You Don’t Have Acid Reflux … You Just Have A Volcano Stomach!


I graduated as a pharmacist almost 30 years ago. I have seen a lot of changes in the pharmacy industry in that time. Indeed many have been exciting. There have been many advances with a multitude of new pharmaceuticals coming to market, helping to restore health to those in need.

I have also seen a great number of drugs withdrawn from the market due to their horrible side effects. Drugs that were prescribed by doctors who trusted the drug companies that convinced them of their safety.

Doctors are busy. They lack the time to look deeper into chronic disease states. Now, more than ever, doctors are having to treat complex symptoms in an average consult time of less than 10 minutes.

Patients want healing and relief of their complaints. They often put a lot of reasonability for their health onto their doctor, which is unreasonable at times. Consequently, doctors know only one thing to achieve that difficult goal …. ‘a pill for every ill’.

Many drugs are over-prescribed as a result of trying to meet this often unrealistic expectation of patients.

Perhaps one of the most commonly prescribed type of drugs would have to be antacids. There is two groups of antacids: H2 Antagonists and Proton-Pump Inhibitors (PPIs).

In Australia, H2 Antagonists include Cimetidine (Tagamet); Ranitidine (Zantac); Famotidine (Pepcidine); and Nizatidine (Tazac).

PPIs are more popular no doubt due to their strength, and include Omeprazole (Losec); Esomeprazole (Nexium); Rabeprazole (Pariet); Pantoprazole (Somac); and Lansoprazole (Zoton).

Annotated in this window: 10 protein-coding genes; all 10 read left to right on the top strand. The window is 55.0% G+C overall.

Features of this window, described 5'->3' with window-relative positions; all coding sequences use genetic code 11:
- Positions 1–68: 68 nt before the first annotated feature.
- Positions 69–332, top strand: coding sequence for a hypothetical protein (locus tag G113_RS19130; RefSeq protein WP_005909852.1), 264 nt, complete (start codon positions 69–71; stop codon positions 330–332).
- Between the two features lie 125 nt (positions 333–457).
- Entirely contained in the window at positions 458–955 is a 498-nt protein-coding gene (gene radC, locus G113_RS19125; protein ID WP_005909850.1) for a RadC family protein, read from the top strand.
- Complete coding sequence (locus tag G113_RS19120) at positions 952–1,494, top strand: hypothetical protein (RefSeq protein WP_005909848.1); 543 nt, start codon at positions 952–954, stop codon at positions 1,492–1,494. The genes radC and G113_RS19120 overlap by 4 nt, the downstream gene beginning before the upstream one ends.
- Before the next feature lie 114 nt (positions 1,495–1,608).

Patients are filling medical clinics with acid reflux symptoms and out they walk with a prescription for some super dooper PPI.

Sadly, this is simply a band-aid to a problem which runs much deeper.

Sure it will give instant relief on the day and for a few weeks also, but in time, it will just be a curse to the patient who will rely on them ongoing.

Patients should be told the truth about their condition so hopefully, they can be empowered to make the appropriate changes in their diet and lifestyle.  The medical profession owes them that.

So, here’s the truth from me.

When I first worked as a pharmacist, the only antacid on prescription was the H2 Antagonist, Tagamet (Cimetidine), and it had a LOT of drug interactions I must tell you. Soon after, Zantac (Ranitidine) came onto the market and pharmacists were much happier since it only had a handful of interactions at the time.

Both these drugs were hardly dispensed. Tagamet seemed to be given to chronic disease patients suffering from poor digestion due to multiple medications, whilst Zantac was mainly for pregnancy nausea or the occasional recovery from excessive food indulgence.

Indeed the most common antacid at the time was Mylanta mixture, and this was given mainly for overindulgence.

So basically, antacid prescriptions were only a small part of the overall drug industry at the time.

Boy, how that has changed today.

Losec (Omeprazole) was the first PPI to come to market in the early 90’s.

Since then, the antacid market has risen exponentially to an all-time high. It seems the majority of the public are on antacids, rather than the minority seen in the past. I dispense PPIs for approximately 1 in every 5 patients now.

So, why are people in need of so much acid reflux relief nowadays then?

It’s simply one word …. STRESS!

That dreaded word gets blamed for everything it seems right? Well, it certainly is the culprit for acid reflux no doubt.